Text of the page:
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Concert Reviews

Panic! At The Disco ignite a frozen winter night in Minneapolis

Panic SkywayThe temperature outside the Skyway Theater the night of the Panic! At The Disco’s Minneapolis show was a frigid zero degrees with a wind chill plummeting into the negatives. But that didn’t stop the hardy concertgoers of the Upper Midwest from filing up the venue before the show even started – just in time for Brooklyn’s X Ambassadors and California’s The Colourist to ignite the frozen winter evening with a fire that didn’t die down until long after Panic!’s headlining set had ended. All three bands put on stellar sets that shouldn’t be missed by anyone attending the Too Weird To Live, Too Rare To Die  tour that wraps up in February.

X Ambassadors kicked the night off to a sold out crowd, and they proved exactly why bands like Panic! At The Disco and Jimmy Eat World have chosen them to open up their tours. Starting with the sensual “Down with Me,” the third track on their debut EP Love Songs Drug Songs, they showed the mostly under-21 crowd exactly what they’re about: blowing your expectations out of the water with their bombastic energy and vocalist Sam Harris’ ridiculous range. “Stranger” was a highlight of the set as it saw the introduction of a saxophone that the multi-talented Harris rocked out on with ease and then looped for the rest of the song, adding a layer that filled the track out perfectly. The sax was brought out periodically throughout the rest of the set, and it was definitely a welcomed instrument; what other non-ska bands do you know that play a saxophone on stage?

From there they launched into a ballad, “Litost,” that entranced the crowd with its passion and intensity. It’s been said that kids these days have a shorter attention span, but you wouldn’t know it if you were in the crowd that night. Harris’ brother Casey was jumping around on keys for literally the entire set, even during the ballad. Ending the set with the appropriately-titled “Brother,” the band got people singing and clapping along, and their energy was unstoppable up until the very end.

Up next were Southern California quartet The Colourist, who despite the polar vortex outside brought the heat with their fiery set. A decidedly more pop group than X Ambassadors, they got everyone off their feet with tracks like “Yes Yes” and “Fix This” from their debut EP Lido. They’ve had a fast ascent in the last year, opening for bands like Youngblood Hawke in May and now playing as direct support to the almost entirely sold out Panic! run. It’s for a good reason, of course, as they not only impressed with songs from Lido but their new songs (which took up most of their set) sounded fantastic. Between their incredible performances on this tour and their upcoming headlining run with Night Terrors of 1927, 2014 is shaping up to be the year of The Colourist.

For their part, Panic! are kicking off 2014 in a big way — they know how to put on a goddamn rock show. Their 21-song setlist was heavy on tracks from Vices and Virtues and Too Weird To Live, Too Rare To Die but they acknowledged the fact that many of their older fans were there to hear tracks from A Fever You Can’t Sweat Out and delivered on that as well. Too Weird‘s “Vegas Lights” was the perfect opener and a good indicator of what was to come for the rest of the evening – a high energy set full of singing along and dancing. The set was hit after hit after hit, with “Time To Dance,” “The Ballad of Mona Lisa,” and “The Only Difference Between Martyrdom and Suicide is Press Coverage” all following. The crowd fed off of Brendon Urie’s constant energy, despite the fact that he was sick (something he kept apologizing for, even though he sounded great), and there were no breaks in the action at all that night.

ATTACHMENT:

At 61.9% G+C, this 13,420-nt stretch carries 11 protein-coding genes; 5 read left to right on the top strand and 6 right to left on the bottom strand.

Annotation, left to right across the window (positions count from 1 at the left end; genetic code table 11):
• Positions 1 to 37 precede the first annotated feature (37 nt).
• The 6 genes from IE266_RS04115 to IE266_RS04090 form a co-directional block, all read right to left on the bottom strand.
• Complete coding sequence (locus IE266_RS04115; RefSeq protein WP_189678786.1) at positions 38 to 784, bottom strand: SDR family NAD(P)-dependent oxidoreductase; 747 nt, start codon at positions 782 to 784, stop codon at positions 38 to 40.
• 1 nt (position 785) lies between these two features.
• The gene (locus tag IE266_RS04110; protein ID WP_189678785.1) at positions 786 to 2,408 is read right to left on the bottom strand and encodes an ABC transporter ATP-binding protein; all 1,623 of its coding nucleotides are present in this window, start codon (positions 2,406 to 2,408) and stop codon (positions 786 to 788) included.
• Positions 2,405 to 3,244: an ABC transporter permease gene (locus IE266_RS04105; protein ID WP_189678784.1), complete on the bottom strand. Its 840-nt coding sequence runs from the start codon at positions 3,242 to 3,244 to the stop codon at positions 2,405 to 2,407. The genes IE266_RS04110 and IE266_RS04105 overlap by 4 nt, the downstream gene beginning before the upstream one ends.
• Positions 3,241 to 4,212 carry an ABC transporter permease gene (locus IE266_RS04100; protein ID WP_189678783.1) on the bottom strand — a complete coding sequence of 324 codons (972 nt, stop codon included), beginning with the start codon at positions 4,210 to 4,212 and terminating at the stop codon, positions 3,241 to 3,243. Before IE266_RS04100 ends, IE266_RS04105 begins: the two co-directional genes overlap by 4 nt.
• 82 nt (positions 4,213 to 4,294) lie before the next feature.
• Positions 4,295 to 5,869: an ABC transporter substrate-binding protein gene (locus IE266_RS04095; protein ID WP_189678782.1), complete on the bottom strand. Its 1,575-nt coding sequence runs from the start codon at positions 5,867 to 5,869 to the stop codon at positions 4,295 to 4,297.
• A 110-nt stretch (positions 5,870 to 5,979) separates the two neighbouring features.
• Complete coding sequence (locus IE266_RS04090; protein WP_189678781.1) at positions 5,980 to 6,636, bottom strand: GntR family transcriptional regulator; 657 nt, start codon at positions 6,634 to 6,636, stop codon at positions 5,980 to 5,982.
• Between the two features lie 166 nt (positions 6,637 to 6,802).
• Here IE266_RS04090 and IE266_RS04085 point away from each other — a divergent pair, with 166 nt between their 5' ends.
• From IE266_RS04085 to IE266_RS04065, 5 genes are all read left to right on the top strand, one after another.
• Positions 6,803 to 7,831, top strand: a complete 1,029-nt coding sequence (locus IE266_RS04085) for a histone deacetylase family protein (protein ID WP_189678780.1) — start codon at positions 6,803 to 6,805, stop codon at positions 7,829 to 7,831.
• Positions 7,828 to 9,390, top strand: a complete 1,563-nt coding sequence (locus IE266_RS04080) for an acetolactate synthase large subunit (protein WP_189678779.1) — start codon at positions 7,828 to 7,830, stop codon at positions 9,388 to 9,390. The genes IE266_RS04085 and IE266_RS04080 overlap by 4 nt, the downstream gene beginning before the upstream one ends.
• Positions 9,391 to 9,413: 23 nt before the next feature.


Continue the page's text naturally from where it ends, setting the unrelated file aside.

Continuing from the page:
While Too Weird is a “comeback album” of sorts for Panic!, the reaction from the crowd when they played tracks like “Martyrdom,” “Camisado,” “Lying is the Most Fun…,” and “But It’s Better If You Do” was unmatched, and I don’t think anyone would be too upset if they did a ten year anniversary tour for that widely-adored album. “The End of All Things” was transformed from a slow, beautiful ballad into a powerful song that exploded into a killer solo by current touring guitarist Kenneth Harris. Although Urie had posted on Vine – where he is somewhat of a celebrity – prior to the set that he “wasn’t down with the sickness,” towards the end of the night it became more apparent that he was struggling. The crowd didn’t seem to mind, though, singing louder than ever during “But It’s Better If You Do” and Vices and Virtues’ closer “Nearly Witches (Ever Since We Met).” Any illness that he was feeling seemed to have disappeared by the time the band came back out for the encore, including their recent single “Girls/Girls/Boys” and kickass covers of “Any Way You Want It” by Journey and “You Shook Me All Night Long” by AC/DC.  Arguably the band’s biggest hit, “I Write Sins Not Tragedies,” ended what was an outstanding evening of music before the crowd was thrust back into the frozen tundra of Minneapolis.

There are still a few dates left on the “Too Weird Tour,” and anyone who managed to snag tickets to the sold-out run should consider themselves lucky — it’s an electrifying night of music that will have you loving a bit of nostalgia and introducing you to some great new bands in The Colourist and X Ambassadors.

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